Post Update Review: Splatoon 2 (Switch)


So today, I have something different from what most other review sites have to offer. I will be reviewing a game that has gone through several updates since its original launch. I am reviewing Splatoon 2 after its (presumably) final update, which came out in April 2020. The game as of this writing is at version 5.2.0, and I will be covering the game in its current state, including some of the changes that occurred between its initial release, and this current version. If a more significant update comes out in the future, this article will be amended to take note of that.

So, what is Splatoon 2? It is an online multiplayer shooter where two teams of four shoot paint (called ink in this game) to mark their territory can win a match. The ink you spread alters how both sides can move throughout the stage, and depending on the mode of play, is also how you win. You can turn into a squid to “swim” through your own ink and move faster, use it to hide, or even climb up walls inked in your own color. Trying to move in your opponent’s ink will slow you down, and will give you a big disadvantage.

The goal of the game varies depending on the mode, but none of the online modes require you to KO your opponents to win. Anyone who gets KO’ed will reappear at the starting point after a few seconds. All this coupled with the game’s colorful presentation, and you get one of the most refreshing shooter games in a long time (of course, this also applies to the original Wii U game too).

It is a good thing that ranks are separate for each mode.

The game offers several ways to play with others online, and is the way players will spend most of their time in this game. In the basic “Turf War” mode, your team wins by spreading more ink than the opposing team within a three minute time limit. There are also four ranked modes to play as well. These include Splat Zones, Tower Control, Rain Maker, and Clam Blitz. These modes require you to take control of a win condition of some sort, and to score 100 points using this win condition first. You have up to five minutes to do so, and the game ends either at the time limit, or once a team scores 100 points. There are overtime rules in case the losing team is in control when time is up, giving a narrow window to take back the game at the end.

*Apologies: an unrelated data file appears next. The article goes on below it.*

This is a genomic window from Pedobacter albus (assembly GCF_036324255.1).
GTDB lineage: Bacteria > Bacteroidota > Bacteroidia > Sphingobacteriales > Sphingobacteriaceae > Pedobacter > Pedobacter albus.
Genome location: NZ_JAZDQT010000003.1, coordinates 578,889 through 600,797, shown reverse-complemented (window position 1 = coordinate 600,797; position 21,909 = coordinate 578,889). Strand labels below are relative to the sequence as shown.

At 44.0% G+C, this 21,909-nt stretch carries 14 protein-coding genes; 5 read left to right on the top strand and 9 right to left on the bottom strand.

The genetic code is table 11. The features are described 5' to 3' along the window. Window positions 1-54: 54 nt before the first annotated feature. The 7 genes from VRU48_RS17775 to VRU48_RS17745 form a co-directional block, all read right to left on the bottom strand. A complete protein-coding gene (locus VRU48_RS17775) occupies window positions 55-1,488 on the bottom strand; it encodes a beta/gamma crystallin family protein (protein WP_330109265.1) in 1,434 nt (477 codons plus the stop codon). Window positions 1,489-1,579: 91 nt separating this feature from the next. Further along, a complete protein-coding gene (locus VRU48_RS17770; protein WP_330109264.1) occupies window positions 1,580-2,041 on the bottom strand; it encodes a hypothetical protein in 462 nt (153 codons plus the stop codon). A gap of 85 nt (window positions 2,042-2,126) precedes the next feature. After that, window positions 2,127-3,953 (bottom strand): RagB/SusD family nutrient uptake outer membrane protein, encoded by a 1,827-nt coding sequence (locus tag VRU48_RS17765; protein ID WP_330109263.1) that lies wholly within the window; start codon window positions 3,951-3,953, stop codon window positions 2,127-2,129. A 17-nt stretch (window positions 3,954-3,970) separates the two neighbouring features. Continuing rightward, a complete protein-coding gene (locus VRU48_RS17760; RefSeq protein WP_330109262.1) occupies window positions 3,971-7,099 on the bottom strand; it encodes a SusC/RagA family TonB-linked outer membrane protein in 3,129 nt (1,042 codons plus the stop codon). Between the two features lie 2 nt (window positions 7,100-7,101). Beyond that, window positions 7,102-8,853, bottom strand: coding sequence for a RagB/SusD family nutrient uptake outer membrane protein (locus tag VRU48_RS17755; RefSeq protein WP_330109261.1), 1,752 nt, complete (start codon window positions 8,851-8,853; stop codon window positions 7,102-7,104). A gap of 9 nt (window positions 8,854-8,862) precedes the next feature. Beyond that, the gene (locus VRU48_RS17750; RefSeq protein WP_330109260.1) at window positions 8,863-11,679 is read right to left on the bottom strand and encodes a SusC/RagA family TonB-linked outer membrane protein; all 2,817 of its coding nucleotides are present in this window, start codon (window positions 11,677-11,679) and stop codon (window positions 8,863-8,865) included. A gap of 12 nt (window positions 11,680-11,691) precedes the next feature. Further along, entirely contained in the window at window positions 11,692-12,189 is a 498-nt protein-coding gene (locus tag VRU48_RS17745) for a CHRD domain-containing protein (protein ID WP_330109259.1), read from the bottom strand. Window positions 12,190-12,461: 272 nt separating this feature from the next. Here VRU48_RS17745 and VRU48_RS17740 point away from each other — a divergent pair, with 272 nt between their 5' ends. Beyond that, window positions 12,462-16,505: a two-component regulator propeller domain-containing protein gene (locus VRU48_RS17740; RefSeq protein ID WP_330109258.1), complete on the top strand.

So how do these ranked modes work? Let’s look at them one at a time. Splat Zones most closely resembles Turf War, where you have to keep ink in the designated splat-zones long enough to score 100 points. Tower Control has you ride a tower that automatically moves toward the opposing base on a set path before the opponents do the same. This tower moves on a set path, and moves based on which team is riding it. Rainmaker is similar to tower control, but instead, one teammate must carry a super weapon to the opposing base. The player with the rainmaker can move anywhere on the stage to achieve this goal, but is vulnerable in the process. Lastly, Clam Blitz, which was added in an update in Splatoon 2, requires players to collect clams that need to be thrown into the opposing team’s basket. One player needs to collect ten clams to make a power clam to break the basket before other clams can be thrown in. All modes require some level of cooperation, but clam blitz requires the most coordination to be successful most of the time. Unlike the first Splatoon, all four ranked modes calculate rank separately from each other as you gain rank.

There are a few refreshing things that kept me into Splatoon 2, and its predecessor. The first is the colorful presentation. The next is the unique way the game is played, where KO-ing your opponents isn’t the win condition, it simply slows down the opposing team. The last is how each mode rewards you for playing, even if you don’t win (though winning grants more rewards).